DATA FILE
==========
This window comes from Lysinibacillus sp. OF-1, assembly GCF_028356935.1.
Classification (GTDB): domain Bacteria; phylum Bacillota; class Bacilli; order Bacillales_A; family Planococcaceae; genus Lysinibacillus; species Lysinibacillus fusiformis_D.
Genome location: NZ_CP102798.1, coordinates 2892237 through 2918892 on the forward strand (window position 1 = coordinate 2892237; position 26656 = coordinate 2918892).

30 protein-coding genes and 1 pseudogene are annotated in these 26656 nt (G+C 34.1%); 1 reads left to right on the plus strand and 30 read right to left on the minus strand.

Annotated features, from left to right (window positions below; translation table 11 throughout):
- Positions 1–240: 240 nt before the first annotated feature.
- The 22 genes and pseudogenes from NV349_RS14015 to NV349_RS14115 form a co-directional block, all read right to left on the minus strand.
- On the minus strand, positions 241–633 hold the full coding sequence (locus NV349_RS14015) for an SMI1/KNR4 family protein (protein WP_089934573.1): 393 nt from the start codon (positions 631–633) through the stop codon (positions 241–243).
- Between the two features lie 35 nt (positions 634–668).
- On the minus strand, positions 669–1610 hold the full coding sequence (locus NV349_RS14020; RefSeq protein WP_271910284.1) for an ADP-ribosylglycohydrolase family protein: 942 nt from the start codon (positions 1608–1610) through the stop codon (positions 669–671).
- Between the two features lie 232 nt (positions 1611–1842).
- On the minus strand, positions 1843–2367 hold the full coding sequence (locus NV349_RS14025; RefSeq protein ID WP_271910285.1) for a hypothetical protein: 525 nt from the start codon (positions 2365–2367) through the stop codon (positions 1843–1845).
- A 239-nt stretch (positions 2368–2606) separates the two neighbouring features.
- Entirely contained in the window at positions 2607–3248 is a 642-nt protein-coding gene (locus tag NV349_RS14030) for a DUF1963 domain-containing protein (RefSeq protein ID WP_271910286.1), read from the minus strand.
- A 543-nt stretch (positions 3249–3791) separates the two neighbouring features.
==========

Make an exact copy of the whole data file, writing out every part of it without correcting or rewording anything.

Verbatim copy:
This window comes from Lysinibacillus sp. OF-1, assembly GCF_028356935.1.
Classification (GTDB): domain Bacteria; phylum Bacillota; class Bacilli; order Bacillales_A; family Planococcaceae; genus Lysinibacillus; species Lysinibacillus fusiformis_D.
Genome location: NZ_CP102798.1, coordinates 2892237 through 2918892 on the forward strand (window position 1 = coordinate 2892237; position 26656 = coordinate 2918892).

30 protein-coding genes and 1 pseudogene are annotated in these 26656 nt (G+C 34.1%); 1 reads left to right on the plus strand and 30 read right to left on the minus strand.

Annotated features, from left to right (window positions below; translation table 11 throughout):
- Positions 1–240: 240 nt before the first annotated feature.
- The 22 genes and pseudogenes from NV349_RS14015 to NV349_RS14115 form a co-directional block, all read right to left on the minus strand.
- On the minus strand, positions 241–633 hold the full coding sequence (locus NV349_RS14015) for an SMI1/KNR4 family protein (protein WP_089934573.1): 393 nt from the start codon (positions 631–633) through the stop codon (positions 241–243).
- Between the two features lie 35 nt (positions 634–668).
- On the minus strand, positions 669–1610 hold the full coding sequence (locus NV349_RS14020; RefSeq protein WP_271910284.1) for an ADP-ribosylglycohydrolase family protein: 942 nt from the start codon (positions 1608–1610) through the stop codon (positions 669–671).
- Between the two features lie 232 nt (positions 1611–1842).
- On the minus strand, positions 1843–2367 hold the full coding sequence (locus NV349_RS14025; RefSeq protein ID WP_271910285.1) for a hypothetical protein: 525 nt from the start codon (positions 2365–2367) through the stop codon (positions 1843–1845).
- A 239-nt stretch (positions 2368–2606) separates the two neighbouring features.
- Entirely contained in the window at positions 2607–3248 is a 642-nt protein-coding gene (locus tag NV349_RS14030) for a DUF1963 domain-containing protein (RefSeq protein ID WP_271910286.1), read from the minus strand.
- A 543-nt stretch (positions 3249–3791) separates the two neighbouring features.